|Publication number||US4590624 A|
|Application number||US 06/733,076|
|Publication date||May 27, 1986|
|Filing date||May 13, 1985|
|Priority date||May 13, 1985|
|Also published as||CA1268901A, CA1268901A1|
|Publication number||06733076, 733076, US 4590624 A, US 4590624A, US-A-4590624, US4590624 A, US4590624A|
|Original Assignee||Weiser Design, Ltd.|
|Export Citation||BiBTeX, EndNote, RefMan|
|Patent Citations (3), Referenced by (10), Classifications (6), Legal Events (5)|
|External Links: USPTO, USPTO Assignment, Espacenet|
This invention relates to a gown having principal application to women patients in a birthing clinic.
The procedure for birthing a child has been dramatically changed with the advent of birthing clinics. Pregnancy studies have determined that pregnant women, in normal health, need not and should not be prohibited from physical exercise. Proper exercise will enhance the delivery process, making the term of pregnancy, the birthing process, and the recovery period far easier for the new mother. Not to be discounted in this recent development, is the rapid accelleration of medical costs. It is this combination of events, i.e. the birthing studies and the hospital/doctor expenses, that have largely encouraged the emergence of the birthing clinics.
A birthing clinic can take many different forms. Typically such clinics promote natural child birth with a minimum of confinement. An expectant mother, ready to give birth, will check into the clinic, be assigned a bed and issued bed clothes. She is monitored by the clinic's staff but otherwise is free to roam the premises, visiting with relatives or other patients until "her time arrives". She is then ushered into a delivery room and assisted by a midwife. With a minimum of fuss and bother she is provided with sufficient bed rest and then released with her new baby to return home. All this will typically occur over a period of one or two days.
The casual atmosphere created in the birthing clinic has generated a desire for an appropriate birthing gown. An appropriate birthing gown will have a combination of features to satisfy comfortability, attractiveness, and birthing compatibility. An expectant mother is uncomfortable enough in the final days of her pregnancy and a loose but nice fitting garment is a must. Whereas the patient is exposed to the public in her bed clothes, she will want to avoid the feeling of being unattractive in the birthing gown anymore than she obviously feels as a result of her "bigness". A gown that looks nice on her is thus very important to the patient. Finally, as the concept of the birthing is intended to leave the patient to her own devices until the last minute, when that last minute arrives it is important that the birthing gown accommodate the birthing process.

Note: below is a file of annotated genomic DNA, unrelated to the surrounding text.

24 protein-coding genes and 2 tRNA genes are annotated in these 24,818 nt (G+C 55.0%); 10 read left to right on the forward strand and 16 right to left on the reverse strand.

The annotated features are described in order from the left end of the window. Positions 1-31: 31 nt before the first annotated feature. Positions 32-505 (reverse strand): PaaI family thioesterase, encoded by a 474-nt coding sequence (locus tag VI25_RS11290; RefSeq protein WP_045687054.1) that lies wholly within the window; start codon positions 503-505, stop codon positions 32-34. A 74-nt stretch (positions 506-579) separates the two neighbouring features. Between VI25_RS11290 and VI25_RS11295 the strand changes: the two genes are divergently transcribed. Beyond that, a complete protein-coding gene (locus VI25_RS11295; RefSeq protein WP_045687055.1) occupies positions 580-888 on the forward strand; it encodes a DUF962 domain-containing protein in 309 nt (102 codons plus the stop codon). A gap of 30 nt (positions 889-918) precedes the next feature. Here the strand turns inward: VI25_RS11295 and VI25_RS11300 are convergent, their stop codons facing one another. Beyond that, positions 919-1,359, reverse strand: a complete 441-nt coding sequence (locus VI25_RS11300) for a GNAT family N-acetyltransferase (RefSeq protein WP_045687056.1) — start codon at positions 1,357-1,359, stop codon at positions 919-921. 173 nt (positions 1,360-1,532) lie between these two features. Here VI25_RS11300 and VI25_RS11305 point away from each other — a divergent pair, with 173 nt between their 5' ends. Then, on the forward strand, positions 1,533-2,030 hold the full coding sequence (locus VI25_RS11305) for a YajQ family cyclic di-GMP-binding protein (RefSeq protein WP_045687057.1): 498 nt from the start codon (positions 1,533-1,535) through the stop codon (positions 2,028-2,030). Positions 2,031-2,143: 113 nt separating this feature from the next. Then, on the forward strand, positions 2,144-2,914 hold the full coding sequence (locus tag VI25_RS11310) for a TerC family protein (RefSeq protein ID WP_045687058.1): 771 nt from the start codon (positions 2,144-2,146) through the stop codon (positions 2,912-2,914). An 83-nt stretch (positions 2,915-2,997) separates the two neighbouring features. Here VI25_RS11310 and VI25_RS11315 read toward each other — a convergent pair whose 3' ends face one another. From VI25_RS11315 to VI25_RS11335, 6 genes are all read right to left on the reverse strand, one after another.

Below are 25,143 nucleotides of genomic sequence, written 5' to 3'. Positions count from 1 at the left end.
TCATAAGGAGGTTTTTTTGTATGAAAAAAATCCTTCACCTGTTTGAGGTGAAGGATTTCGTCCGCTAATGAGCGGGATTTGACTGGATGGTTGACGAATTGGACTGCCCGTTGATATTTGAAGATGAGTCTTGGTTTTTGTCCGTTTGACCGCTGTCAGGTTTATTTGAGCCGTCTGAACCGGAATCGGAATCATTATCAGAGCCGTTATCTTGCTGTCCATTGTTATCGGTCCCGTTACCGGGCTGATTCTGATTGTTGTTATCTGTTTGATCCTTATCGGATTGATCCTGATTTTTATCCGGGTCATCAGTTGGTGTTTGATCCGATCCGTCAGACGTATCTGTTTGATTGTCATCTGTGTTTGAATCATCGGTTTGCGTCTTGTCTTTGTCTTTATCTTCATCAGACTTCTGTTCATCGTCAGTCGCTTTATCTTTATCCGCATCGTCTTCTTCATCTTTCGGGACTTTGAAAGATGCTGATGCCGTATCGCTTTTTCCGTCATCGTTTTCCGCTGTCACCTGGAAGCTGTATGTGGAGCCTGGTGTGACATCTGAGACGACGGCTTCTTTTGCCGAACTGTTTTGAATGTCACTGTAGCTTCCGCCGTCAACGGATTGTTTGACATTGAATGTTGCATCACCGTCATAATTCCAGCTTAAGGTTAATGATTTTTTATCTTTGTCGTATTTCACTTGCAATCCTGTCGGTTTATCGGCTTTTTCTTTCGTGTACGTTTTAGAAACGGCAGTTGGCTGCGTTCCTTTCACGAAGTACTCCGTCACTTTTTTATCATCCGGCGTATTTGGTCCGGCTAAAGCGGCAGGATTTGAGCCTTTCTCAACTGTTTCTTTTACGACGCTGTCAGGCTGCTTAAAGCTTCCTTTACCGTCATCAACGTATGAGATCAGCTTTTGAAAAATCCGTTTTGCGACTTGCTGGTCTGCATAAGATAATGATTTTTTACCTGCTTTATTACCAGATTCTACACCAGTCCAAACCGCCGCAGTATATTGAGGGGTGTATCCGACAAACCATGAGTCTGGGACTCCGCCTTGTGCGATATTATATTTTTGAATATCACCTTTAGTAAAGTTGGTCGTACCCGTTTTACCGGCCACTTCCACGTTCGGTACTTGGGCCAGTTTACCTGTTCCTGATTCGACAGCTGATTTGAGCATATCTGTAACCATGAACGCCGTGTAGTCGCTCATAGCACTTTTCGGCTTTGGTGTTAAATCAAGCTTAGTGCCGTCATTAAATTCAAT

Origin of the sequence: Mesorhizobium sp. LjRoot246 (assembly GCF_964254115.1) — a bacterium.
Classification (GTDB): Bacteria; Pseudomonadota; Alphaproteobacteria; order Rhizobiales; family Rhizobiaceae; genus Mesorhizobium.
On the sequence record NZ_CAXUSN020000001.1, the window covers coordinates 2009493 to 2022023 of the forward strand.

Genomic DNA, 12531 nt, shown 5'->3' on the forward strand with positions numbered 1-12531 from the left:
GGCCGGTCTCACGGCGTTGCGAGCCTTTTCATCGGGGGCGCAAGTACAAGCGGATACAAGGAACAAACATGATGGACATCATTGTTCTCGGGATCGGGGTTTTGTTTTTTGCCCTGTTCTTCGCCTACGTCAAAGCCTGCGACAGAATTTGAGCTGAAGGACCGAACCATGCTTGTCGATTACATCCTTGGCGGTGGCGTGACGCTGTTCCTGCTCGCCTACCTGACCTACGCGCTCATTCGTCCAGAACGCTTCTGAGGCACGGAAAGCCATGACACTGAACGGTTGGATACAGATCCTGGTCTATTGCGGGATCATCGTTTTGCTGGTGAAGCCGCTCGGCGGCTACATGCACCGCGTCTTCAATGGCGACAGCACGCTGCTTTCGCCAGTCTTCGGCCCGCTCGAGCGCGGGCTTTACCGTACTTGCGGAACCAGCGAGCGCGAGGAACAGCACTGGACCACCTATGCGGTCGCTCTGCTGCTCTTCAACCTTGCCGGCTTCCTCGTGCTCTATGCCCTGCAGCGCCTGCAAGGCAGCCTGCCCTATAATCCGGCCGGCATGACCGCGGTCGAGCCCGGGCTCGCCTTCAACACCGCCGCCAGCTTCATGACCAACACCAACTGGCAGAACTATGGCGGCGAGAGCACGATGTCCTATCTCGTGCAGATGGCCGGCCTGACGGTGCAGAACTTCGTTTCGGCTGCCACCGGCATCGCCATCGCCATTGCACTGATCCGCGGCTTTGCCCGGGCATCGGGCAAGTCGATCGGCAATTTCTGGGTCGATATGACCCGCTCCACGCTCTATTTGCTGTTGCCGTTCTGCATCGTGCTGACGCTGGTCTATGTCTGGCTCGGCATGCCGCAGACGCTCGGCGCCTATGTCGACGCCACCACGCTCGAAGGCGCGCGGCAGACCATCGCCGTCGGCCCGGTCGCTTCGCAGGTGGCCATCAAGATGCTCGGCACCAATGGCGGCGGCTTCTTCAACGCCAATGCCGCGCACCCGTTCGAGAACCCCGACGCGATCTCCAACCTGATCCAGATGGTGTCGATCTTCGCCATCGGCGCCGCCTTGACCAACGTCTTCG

This invention is believed to satisfy the three above described criteria for a birthing gown, but in a manner that enables the gown to be efficiently and inexpensively produced (obviously a fourth criteria is cost, in that cost is a major consideration in the emergence of the birthing clinic). Very briefly, the gown is produced from five separate panels. One panel forms the back section of the gown including the sleeve and neck areas (hereafter referred to as the back panel); two of the panels provide a skirt section for the front of the gown (hereafter referred to as the left and right skirt panels), and two of the panels provide the blouse section for the front of the gown (hereafter referred to as the left and right blouse panels). These five panels are cut out and sewn together to provide a one piece gown that is of the front overlapping variety i.e. the gown "comes together" at the front, with one side (e.g. the left side) folded over the front of the patient with its side edge fastened to the inside of the right side of the gown (e.g. under the patient's right arm) and the right side of the gown is folded across the front of the patient where it is fastened to the outside of the left side of the gown (e.g. under the patient's left arm).
Using this five panel concept, the blouse panels can be made especially to accommodate the fullness of a pregnant woman's breasts without binding the breasts and without use of unsightly sewing darts. The skirt panels likewise can be gathered in an attractive manner to accommodate the enlarged stomach area. The overlapping sides are easily and quickly opened and closed to facilitate easy robing and disrobing by the patient and provide ready opening at an instants notice in preparation for the birthing process.
The invention will be more clearly understood and appreicated by reference to the following detailed descriptions and drawings.
FIG. 1 is a front view of a birthing gown as if worn by an expectant mother, in accordance with the present invention;
FIG. 2 is a side view of the birthing gown as taken on view lines 2--2 of FIG. 1;
FIG. 3 is a view of the left blouse panel shown in solid lines as a separate panel laid flat, and shown in dash lines as when incorporated into the gown of FIGS. 1 and 2;
FIG. 4 is a view of the left skirt panel shown in solid lines as a separate panel laid flat, and shown in dash lines as when incorporated into the gown of FIGS. 1 and 2; and